“We’re building confidence around the timeline,” said Beckwith, “and what can be done at a given rate. This facility was built on time and on budget, and when you consider that last winter was one of the worst winters for construction, it demonstrated that we have got the processes right for implementing.

As ethanol yields have skyrocketed, has interest in butanol faded?

“The industry is not feeling the pain compared to the past. But one of the reasons companies are so interested in butanol, is that they are looking for the next technology step to improve their competitive position in the future. But they also know that low corn prices and low ethanol prices are great for butanol value, because butanol allows you to blend more biofuels into gasoline when biofuels are cheap relative to petroleum. Butanol creates more value. Although the corn ethanol industry is actually in a relatively comfortable position, the value for butanol remains robust, and butanol fits the long-term strategy of getting more bioenergy into the market.”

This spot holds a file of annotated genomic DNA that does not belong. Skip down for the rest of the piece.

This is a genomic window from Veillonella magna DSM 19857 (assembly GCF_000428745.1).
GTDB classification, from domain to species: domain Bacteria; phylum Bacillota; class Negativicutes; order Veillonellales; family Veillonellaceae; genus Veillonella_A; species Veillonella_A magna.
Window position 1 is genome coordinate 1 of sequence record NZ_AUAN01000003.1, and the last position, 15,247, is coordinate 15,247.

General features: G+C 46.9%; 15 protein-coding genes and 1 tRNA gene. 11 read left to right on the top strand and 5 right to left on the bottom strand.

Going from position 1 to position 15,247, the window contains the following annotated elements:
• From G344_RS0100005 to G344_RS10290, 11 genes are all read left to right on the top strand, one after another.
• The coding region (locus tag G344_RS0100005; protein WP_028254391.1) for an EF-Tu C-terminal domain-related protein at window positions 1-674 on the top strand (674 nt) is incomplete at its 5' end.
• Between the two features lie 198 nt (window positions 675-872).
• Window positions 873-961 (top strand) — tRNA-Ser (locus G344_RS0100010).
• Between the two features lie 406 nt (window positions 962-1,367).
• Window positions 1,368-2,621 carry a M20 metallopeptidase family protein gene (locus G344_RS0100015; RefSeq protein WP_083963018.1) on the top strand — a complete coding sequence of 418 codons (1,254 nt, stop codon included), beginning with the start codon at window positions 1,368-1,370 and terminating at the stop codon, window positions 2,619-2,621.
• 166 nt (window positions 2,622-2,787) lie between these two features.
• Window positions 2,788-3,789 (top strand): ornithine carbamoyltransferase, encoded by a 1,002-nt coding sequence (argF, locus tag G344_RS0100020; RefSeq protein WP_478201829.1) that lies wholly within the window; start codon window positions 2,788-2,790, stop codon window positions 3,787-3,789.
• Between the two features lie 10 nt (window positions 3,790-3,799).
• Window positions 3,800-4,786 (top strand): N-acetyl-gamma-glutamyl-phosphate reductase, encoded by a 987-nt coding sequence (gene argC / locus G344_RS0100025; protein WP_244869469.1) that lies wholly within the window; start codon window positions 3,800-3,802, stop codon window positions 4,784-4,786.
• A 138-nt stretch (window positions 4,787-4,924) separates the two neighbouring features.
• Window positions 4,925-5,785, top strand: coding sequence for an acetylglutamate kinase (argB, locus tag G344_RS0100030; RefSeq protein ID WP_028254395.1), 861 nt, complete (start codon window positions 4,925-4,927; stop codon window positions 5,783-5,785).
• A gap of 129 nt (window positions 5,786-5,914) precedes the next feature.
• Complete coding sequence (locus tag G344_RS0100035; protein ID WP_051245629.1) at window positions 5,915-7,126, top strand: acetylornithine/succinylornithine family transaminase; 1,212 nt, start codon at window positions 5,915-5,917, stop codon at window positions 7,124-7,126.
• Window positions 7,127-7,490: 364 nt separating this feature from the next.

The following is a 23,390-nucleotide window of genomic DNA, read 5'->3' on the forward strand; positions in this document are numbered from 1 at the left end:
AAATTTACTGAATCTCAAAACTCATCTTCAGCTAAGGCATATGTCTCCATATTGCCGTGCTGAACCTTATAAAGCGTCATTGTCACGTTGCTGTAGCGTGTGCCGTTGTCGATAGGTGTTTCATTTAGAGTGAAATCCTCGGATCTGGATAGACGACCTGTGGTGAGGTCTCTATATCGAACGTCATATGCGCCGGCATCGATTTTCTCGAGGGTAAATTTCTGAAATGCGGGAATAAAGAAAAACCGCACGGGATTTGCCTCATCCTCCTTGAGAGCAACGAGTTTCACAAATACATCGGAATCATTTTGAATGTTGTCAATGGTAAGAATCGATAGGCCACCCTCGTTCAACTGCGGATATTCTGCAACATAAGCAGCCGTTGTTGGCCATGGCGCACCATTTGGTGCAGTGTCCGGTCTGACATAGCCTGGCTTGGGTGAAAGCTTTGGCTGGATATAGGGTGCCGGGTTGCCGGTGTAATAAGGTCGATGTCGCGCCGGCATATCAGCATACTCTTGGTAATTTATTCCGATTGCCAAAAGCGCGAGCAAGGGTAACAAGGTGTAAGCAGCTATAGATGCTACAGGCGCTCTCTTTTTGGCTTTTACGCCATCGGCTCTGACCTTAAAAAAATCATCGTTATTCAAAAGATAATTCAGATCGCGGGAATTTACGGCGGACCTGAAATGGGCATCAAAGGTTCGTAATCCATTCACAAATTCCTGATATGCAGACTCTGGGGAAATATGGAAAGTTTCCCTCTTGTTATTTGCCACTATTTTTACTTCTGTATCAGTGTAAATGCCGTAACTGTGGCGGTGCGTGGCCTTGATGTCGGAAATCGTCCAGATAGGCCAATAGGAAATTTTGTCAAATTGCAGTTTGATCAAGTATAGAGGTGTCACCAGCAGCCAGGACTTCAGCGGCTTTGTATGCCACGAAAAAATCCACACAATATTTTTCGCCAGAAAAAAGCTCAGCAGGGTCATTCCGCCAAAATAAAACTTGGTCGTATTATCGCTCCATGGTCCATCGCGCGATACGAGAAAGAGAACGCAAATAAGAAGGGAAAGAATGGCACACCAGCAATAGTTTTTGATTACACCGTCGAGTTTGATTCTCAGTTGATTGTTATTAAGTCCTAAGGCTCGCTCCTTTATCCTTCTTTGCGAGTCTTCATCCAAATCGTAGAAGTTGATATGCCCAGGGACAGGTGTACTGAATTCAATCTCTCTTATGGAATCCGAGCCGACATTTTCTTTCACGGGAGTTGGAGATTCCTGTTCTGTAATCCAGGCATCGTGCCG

E10 saturation

“The industry very much recognizes the need for continued growth for biofuels,” said Beckwith, “and they see very clearly that butanol is a very attractive option. Iif you have a technology that leaps over the blend wall, [the advantages] are well recognized by the EPA and the ethanol industry.

Blend rates – 12.5% or 16%?

“We are shooting for the full 16 percent. There’s only one thing left, and that’s health effects testing, showing that there are not new pollutants. That testing is underway. We already have the vehicle compatibility testing in place.”

What about other applications for biobutanol —chemicals, jet fuel, diesel?

“We are interested in all the derivative applications for butanol — chemicals, jet, diesel,” said Beckwith, “but our priority is the gasoline market, and we have not any partnerships in place for the other markets at this time.”